Not everyone agreed with Mrs Johnson and although she was greatly respected, she also frustrated many supporters, including Annie Rogers, who by this time was a Classics tutor and secretary to the Society of Oxford Home-Students.
The first move towards the B.A. degree for women was defeated in 1896.
Though it had many supporters, there were those who hoped that the presence of women in Oxford might yet be a temporary thing. Others felt that opening degrees to women without residency requirements would be a case for doing the same for men, weakening the whole structure of the collegiate system and bringing the downfall of the University.
Thomas Case, later president of Corpus, wrote that "Sampson has dallied too long with Delilah". Among his many concerns, including over the frailty of women's bodies, was that this move towards B.A. degrees was a slippery slope. If the B.A. were granted then women would naturally seek the M.A., Fellowships and ultimately, the office of Vice-Chancellor.
The defeat came with a prevailing consensus in Congregation that granting women the degree now would hinder rather than help the cause of women's education.
Progress was slow in the decade after defeat but with the passing of each year came a gradual change in attitudes. In 1907 the former Viceroy of India, George Curzon, was appointed Chancellor of the University.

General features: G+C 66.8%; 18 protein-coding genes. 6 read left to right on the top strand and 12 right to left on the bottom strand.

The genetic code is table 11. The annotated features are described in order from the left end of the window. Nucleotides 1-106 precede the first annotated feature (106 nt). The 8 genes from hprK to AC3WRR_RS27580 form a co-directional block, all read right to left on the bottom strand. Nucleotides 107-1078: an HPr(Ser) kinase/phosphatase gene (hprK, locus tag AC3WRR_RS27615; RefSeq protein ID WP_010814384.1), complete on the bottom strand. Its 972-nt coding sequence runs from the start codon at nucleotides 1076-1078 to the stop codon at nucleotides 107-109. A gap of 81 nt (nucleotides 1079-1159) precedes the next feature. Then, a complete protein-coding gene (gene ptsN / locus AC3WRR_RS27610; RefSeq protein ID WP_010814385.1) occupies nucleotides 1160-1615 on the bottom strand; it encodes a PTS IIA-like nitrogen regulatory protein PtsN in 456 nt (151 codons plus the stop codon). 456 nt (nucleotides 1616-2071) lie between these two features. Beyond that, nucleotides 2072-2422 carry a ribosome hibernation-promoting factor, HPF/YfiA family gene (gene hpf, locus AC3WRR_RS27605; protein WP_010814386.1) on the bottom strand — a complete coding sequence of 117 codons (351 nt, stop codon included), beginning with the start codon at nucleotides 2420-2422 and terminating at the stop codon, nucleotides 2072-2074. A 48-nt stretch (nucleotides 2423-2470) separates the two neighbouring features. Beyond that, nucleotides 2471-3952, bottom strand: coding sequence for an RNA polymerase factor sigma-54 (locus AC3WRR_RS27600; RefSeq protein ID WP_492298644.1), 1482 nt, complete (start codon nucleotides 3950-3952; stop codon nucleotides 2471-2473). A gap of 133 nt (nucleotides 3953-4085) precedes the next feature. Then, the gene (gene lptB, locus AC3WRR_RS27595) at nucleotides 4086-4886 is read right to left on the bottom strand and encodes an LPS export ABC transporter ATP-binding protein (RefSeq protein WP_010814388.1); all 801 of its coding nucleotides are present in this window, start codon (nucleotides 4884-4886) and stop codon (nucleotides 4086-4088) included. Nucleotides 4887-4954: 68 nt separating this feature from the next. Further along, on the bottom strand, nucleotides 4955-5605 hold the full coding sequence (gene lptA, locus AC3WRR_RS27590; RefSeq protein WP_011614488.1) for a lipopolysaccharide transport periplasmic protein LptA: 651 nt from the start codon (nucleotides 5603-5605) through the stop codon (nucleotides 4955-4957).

More active than many previous holders of the role, he threw himself energetically into university reform and in 1909, published his Principles & Methods of University Reform.
This 'Scarlet Letter', so called because of its striking red binding, laid out a great number of suggested reforms to the University, among which was the opening up of the degree to women students. Curzon wrote that this would be 'in the interest of all the parties concerned' and pointed out that every other English and Scottish university had, aside from Cambridge, already done so.
Curzon's support gave renewed strength to a movement that had been largely dormant for over 10 years. However, even he had his limits and made clear that he objected to women joining Convocation, Congregation or any governing bodies of the University, as well as the cause of women's suffrage.